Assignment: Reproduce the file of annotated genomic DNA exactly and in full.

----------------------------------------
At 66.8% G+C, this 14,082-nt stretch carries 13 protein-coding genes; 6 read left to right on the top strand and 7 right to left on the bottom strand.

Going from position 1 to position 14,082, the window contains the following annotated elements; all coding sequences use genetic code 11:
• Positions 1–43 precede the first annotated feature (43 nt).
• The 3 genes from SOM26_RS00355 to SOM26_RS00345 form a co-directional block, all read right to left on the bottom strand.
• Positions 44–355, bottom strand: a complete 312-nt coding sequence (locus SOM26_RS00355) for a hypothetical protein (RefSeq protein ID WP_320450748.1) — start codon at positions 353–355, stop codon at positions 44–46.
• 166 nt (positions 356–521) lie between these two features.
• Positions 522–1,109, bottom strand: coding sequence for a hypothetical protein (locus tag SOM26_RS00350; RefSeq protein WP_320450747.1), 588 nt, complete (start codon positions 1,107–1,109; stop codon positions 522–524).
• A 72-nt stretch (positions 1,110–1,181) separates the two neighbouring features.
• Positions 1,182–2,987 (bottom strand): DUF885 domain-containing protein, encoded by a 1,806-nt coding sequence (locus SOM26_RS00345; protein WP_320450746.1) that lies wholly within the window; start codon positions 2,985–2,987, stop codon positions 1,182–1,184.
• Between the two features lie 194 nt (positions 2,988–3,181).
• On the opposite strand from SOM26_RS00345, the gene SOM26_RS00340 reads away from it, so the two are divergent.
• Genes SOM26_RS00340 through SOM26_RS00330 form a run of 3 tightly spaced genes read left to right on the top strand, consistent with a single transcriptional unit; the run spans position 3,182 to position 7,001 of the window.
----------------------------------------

At 66.8% G+C, this 14,082-nt stretch carries 13 protein-coding genes; 6 read left to right on the top strand and 7 right to left on the bottom strand.

Going from position 1 to position 14,082, the window contains the following annotated elements; all coding sequences use genetic code 11:
• Positions 1–43 precede the first annotated feature (43 nt).
• The 3 genes from SOM26_RS00355 to SOM26_RS00345 form a co-directional block, all read right to left on the bottom strand.
• Positions 44–355, bottom strand: a complete 312-nt coding sequence (locus SOM26_RS00355) for a hypothetical protein (RefSeq protein ID WP_320450748.1) — start codon at positions 353–355, stop codon at positions 44–46.
• 166 nt (positions 356–521) lie between these two features.
• Positions 522–1,109, bottom strand: coding sequence for a hypothetical protein (locus tag SOM26_RS00350; RefSeq protein WP_320450747.1), 588 nt, complete (start codon positions 1,107–1,109; stop codon positions 522–524).
• A 72-nt stretch (positions 1,110–1,181) separates the two neighbouring features.
• Positions 1,182–2,987 (bottom strand): DUF885 domain-containing protein, encoded by a 1,806-nt coding sequence (locus SOM26_RS00345; protein WP_320450746.1) that lies wholly within the window; start codon positions 2,985–2,987, stop codon positions 1,182–1,184.
• Between the two features lie 194 nt (positions 2,988–3,181).
• On the opposite strand from SOM26_RS00345, the gene SOM26_RS00340 reads away from it, so the two are divergent.
• Genes SOM26_RS00340 through SOM26_RS00330 form a run of 3 tightly spaced genes read left to right on the top strand, consistent with a single transcriptional unit; the run spans position 3,182 to position 7,001 of the window.